Rogier van der Heide, a Lighting Designer at Philips Lighting, said: “There are still challenges in the application of LED in fabrics, but it’s getting easier and easier. Batteries are still a little bit large, and have a limited operation time, controls of LEDs have to become sturdier, more reliable. But we are working at it, and we’re getting there.”
The technology – developed as part of an EU-funded project – is easily compatible with existing production lines.
This helps make the production of textile-based electronics cheap and easy. Pieces of fabric go through the same machines that usually process traditional circuit boards.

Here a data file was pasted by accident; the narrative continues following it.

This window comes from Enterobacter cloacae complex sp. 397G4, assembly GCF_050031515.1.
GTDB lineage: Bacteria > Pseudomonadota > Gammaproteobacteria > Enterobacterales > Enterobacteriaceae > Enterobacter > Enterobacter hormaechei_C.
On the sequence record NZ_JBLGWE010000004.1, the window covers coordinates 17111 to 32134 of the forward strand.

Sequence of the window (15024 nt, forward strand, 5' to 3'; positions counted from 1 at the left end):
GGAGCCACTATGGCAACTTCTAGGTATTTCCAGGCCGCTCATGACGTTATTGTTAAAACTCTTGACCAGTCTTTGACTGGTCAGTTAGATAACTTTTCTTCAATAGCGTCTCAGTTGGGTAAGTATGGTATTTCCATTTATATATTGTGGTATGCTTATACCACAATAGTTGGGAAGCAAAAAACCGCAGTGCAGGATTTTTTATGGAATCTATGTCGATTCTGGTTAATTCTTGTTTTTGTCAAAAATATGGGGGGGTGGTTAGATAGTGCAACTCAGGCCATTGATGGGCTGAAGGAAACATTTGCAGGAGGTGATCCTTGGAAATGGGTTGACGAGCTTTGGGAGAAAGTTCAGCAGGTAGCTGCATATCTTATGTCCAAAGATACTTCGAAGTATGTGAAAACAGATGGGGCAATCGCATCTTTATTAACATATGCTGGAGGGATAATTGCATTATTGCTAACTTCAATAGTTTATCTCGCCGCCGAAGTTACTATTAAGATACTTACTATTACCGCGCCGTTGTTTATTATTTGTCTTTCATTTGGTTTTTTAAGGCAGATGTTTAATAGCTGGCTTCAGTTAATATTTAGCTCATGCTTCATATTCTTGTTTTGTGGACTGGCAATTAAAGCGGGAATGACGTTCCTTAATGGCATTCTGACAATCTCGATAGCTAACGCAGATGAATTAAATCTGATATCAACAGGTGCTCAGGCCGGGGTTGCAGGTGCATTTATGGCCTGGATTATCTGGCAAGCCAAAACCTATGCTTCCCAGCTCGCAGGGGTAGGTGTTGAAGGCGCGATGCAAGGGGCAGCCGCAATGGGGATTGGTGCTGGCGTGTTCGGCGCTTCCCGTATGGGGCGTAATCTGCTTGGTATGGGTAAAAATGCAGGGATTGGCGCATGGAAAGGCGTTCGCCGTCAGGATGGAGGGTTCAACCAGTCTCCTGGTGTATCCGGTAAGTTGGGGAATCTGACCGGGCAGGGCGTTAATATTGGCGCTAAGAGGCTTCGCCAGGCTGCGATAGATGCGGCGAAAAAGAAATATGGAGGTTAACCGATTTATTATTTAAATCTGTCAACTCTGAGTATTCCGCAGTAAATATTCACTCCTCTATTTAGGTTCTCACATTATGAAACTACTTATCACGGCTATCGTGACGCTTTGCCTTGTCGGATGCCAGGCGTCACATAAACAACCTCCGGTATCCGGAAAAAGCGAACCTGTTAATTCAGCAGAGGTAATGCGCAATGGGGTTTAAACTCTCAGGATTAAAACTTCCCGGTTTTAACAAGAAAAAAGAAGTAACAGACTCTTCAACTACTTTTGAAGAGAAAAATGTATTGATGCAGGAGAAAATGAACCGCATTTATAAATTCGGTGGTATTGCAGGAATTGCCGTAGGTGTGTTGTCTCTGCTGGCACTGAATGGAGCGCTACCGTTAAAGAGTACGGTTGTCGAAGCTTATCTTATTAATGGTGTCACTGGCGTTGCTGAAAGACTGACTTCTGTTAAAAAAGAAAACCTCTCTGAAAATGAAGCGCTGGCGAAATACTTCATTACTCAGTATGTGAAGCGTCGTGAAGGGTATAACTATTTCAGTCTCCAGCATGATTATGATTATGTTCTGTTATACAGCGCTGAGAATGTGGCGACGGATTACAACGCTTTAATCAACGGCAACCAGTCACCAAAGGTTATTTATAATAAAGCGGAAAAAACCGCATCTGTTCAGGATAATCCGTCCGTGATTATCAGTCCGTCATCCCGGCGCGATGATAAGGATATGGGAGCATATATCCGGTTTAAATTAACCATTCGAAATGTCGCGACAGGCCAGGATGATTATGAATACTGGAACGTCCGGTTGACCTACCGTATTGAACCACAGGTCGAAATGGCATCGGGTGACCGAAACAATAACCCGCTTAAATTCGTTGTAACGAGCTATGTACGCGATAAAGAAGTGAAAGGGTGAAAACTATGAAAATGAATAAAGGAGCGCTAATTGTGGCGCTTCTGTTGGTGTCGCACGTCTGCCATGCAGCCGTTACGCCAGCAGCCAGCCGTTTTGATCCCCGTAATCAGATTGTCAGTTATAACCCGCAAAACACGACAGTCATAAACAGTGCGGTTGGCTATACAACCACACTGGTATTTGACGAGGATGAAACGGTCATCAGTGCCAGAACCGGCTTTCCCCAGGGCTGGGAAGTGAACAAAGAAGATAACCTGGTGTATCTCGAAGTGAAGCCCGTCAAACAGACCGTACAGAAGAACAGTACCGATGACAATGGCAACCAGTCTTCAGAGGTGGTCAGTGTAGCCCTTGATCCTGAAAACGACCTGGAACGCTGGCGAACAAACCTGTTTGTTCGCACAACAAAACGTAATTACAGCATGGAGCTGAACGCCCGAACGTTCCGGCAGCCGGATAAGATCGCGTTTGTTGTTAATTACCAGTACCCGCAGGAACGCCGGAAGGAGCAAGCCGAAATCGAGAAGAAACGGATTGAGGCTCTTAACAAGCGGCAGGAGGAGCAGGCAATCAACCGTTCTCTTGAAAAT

Heat can damage the synthetic fibres. So instead of soldering, conductive glue is used to attach the light-emitting elements to the thin copper wires interwoven in the fabric.
As LEDs are quite efficient, a compact battery can ensure several treatment cycles between recharges.
Koen van Os, a Coordinator for the PLACE-IT project, says there are no safety worries: “Here you see our device which has been built of low-power electronics, it’s not a high voltage, it’s low current, so it’s absolutely safe to wear that close to your body.
“Because of the price drop recently – and it’s a process that has been going on for years already – it is becoming much more feasible to make large-area lighting devices based on LEDs.”
With their countless applications, electronic textiles are making lives better on so many levels – health and safety is just two of them.